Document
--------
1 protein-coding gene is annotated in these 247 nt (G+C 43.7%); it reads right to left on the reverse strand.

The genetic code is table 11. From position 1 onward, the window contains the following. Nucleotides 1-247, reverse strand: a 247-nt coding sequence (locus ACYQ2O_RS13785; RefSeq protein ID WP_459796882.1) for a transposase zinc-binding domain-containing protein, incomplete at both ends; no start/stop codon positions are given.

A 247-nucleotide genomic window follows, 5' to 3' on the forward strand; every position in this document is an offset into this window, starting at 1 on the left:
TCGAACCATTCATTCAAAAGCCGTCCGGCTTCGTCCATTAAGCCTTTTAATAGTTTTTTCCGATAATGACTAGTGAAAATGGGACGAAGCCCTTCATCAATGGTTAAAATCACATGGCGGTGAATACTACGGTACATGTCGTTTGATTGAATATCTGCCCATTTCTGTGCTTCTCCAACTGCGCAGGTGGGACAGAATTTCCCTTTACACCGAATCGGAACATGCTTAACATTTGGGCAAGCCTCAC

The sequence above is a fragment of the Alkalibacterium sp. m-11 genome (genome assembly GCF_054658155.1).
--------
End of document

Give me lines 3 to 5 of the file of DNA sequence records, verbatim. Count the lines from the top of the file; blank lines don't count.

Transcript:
A 247-nucleotide genomic window follows, 5' to 3' on the forward strand; every position in this document is an offset into this window, starting at 1 on the left:
TCGAACCATTCATTCAAAAGCCGTCCGGCTTCGTCCATTAAGCCTTTTAATAGTTTTTTCCGATAATGACTAGTGAAAATGGGACGAAGCCCTTCATCAATGGTTAAAATCACATGGCGGTGAATACTACGGTACATGTCGTTTGATTGAATATCTGCCCATTTCTGTGCTTCTCCAACTGCGCAGGTGGGACAGAATTTCCCTTTACACCGAATCGGAACATGCTTAACATTTGGGCAAGCCTCAC

The sequence above is a fragment of the Alkalibacterium sp. m-11 genome (genome assembly GCF_054658155.1).